Turning hurt into impact (?)

By Joern Fischer

“I can’t afford to buy pencils for my daughter, who needs them for school.” – This was the response by a woman in our study area in the SW of Ethiopia when asked about her biggest challenges. The SW is one of the most food-secure parts of Ethiopia, and yet, by international standards, many people in this part of the country live in severe poverty, and are afraid of food insecurity in most years.

For me, engaging with issues of poverty first-hand stirs up a potent mix of strong emotions, including empathy, hurt, anger, impotence, and a sense of shame. It hurts to see people who deserve a good life have fundamentally worse access to things that I take for granted – material safety, schools, doctors. It makes me angry that the world is full of poverty, and yet, in the rich nations we still fiddle around the edges, and by and large, are happy to exploit the poverty of others to make our lives yet more comfortable. I feel a sense of impotence by not knowing what to do about it, and a sense of shame that I will be publishing research on these issues, yet I cannot help very well in tangible terms.

How can a researcher navigate such feelings? This question is work-in-progress for me, in the sense that I’m far better at offering a theory for this than living it in practice. My current understanding is that all of these feelings are worth experiencing. But being caught in them achieves nothing, and so they should be noted, but then left to settle. Caught up in strong emotions, we don’t function well as researchers, and both our science and potential to have real-world impact will suffer.

Ultimately, then, when the strong feelings have settled, they can turn into motivation: Motivation to question one’s research, frame problems in ways that are relevant to the “subjects” being studied, and motivation to generate impact. Impact, in this context, is likely to be diffuse. As researchers, we generate an understanding of complex challenges – we can’t single-handedly implement solutions, especially not in messy situations that don’t lend themselves to ideal-typical transdisciplinary research. Yet, even when it’s difficult, we can think about how to best engage a variety of different stakeholders so that we can be of use not only to the international scientific community but also to the stakeholders in the system under investigation.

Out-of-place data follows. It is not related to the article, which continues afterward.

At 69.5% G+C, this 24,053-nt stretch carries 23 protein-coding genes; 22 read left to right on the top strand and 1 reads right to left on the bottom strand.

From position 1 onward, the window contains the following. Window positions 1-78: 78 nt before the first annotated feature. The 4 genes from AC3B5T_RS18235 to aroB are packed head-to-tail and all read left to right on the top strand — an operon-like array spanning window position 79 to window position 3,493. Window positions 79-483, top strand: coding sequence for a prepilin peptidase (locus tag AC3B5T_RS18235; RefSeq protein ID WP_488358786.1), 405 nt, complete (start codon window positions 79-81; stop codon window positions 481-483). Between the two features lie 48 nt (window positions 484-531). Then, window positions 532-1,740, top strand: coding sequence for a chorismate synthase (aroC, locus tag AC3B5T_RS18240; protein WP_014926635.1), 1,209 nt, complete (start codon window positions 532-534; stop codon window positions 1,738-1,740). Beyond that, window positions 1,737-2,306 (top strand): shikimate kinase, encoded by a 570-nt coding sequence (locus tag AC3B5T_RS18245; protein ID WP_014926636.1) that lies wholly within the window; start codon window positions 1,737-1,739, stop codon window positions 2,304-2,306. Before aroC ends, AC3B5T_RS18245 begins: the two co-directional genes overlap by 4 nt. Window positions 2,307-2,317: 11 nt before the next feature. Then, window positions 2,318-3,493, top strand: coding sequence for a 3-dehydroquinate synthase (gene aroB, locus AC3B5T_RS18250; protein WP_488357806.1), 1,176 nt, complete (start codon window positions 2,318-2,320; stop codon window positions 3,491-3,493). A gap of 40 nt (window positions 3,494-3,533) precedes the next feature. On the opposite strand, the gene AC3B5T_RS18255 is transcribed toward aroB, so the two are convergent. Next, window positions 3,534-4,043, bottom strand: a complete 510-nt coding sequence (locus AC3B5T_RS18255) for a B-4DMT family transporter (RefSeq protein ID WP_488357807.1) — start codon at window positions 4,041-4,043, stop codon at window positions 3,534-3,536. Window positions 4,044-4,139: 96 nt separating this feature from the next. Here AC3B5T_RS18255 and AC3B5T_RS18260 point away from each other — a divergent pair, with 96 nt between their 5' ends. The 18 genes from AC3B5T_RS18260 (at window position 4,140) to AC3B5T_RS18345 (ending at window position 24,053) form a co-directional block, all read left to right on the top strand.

I wrote about poverty in the above, but the same is true for other normative research endeavours. If I care about conservation, it hurts to see landscapes cleared of forest. If I care about climate change, it hurts to see policy failures. I argue that engaging with these feelings, and reflecting on them, is important to channel our energy wisely – to prioritise where to work, what to work on, and how to work on it.

PS: Why did I write this post? Because I figured I’m probably not the only person struggling with these issues; and because it’s the kind of thing that is not being talked about in (most) scientific papers. Yet, the context of science is just as important in shaping our science as the intellectual questions we are so much more used to debating. 


5 thoughts on “Turning hurt into impact (?)

  1. Thanks Joern

    I think all researchers might benefit by reflecting on the emotional dimension of their field of science (as you have done).

    A few years ago, Richard Hobbs at the University of Western Australia reflected on the nature of the increasingly bitter debate over the values underpinning conservation science (eg, economic vs intrinsic values). He suggested that some of the bitterness may relate to the fact that conservation science might be suffering from unacknowledged grief.

    He said: “Why are there such visceral responses to literature that suggests we need to start thinking differently about topics such as invasive species and restoration goals? One potential explanation occurred to me as I reflected on the nature of loss.

    “It could be argued that most ecologists and conservation biologists live mostly in a world characterized by loss, and hence are either wittingly or unwittingly in a constant state of grief. This has been discussed only rarely in the literature, and scientists and practitioners rarely talk about the emotional aspects of what they do.”

    He then discussed how the stages of grief we experience when a loved one dies might help us understand our responses. You can read his paper or Decision Point editorial here:
    Hobbs RJ (2013). Grieving for the Past and Hoping for the Future: Balancing Polarizing Perspectives in Conservation and Restoration. Restoration Ecology 21: 145–148.



    • Thanks David! And nice to see you “back” on our blog. I know our quality of reflection waxes and wanes, and I take your engagement as a good sign 🙂
      This is really interesting, and I had not seen this before. Thank you for sharing the information!

  2. Hi Joern. Thanks for writing this. I’m an ecologist trying to work on development projects, so understand the pain associated with massive social inequality and poverty, as well as environmental degradation and political failure. It is so important to acknowledge the feelings – guilt, powerlessness, frustration, depression – that come with these callings, and network with others to figure out how best we can act to address the root causes, rather than band-aiding the symptoms.


    • Thanks Toni! Sounds like we’re in perfect agreement on this one (and I agree we need idealists, by the way …) 🙂 — Joern

  3. Pingback: Disaggregated contributions of ecosystem services to human well-being: a case study from Eastern Europe | Ideas for Sustainability

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